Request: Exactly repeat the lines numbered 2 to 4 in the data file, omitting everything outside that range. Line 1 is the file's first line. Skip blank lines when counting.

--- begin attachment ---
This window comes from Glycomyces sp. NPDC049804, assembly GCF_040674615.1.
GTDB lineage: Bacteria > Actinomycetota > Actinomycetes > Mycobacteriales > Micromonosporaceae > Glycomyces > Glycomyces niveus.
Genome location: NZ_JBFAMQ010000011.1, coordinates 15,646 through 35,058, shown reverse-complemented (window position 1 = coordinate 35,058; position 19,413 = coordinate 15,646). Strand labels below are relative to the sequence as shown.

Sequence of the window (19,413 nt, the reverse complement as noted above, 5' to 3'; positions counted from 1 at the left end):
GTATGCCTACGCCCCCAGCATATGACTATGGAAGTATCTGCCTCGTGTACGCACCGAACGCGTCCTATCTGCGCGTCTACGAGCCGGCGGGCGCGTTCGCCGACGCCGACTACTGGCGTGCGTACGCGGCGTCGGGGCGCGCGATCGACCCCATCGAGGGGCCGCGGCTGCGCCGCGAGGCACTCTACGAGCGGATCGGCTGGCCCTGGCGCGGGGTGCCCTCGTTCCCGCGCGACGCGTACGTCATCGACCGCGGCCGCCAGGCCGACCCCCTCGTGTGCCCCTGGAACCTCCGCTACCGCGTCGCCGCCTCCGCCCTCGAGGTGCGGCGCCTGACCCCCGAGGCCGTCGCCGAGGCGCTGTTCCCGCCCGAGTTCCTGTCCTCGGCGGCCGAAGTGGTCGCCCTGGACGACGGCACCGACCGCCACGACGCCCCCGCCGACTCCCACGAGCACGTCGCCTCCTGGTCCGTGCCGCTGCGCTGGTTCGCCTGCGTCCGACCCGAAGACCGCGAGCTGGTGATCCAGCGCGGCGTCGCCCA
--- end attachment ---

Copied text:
GTDB lineage: Bacteria > Actinomycetota > Actinomycetes > Mycobacteriales > Micromonosporaceae > Glycomyces > Glycomyces niveus.
Genome location: NZ_JBFAMQ010000011.1, coordinates 15,646 through 35,058, shown reverse-complemented (window position 1 = coordinate 35,058; position 19,413 = coordinate 15,646). Strand labels below are relative to the sequence as shown.

Sequence of the window (19,413 nt, the reverse complement as noted above, 5' to 3'; positions counted from 1 at the left end):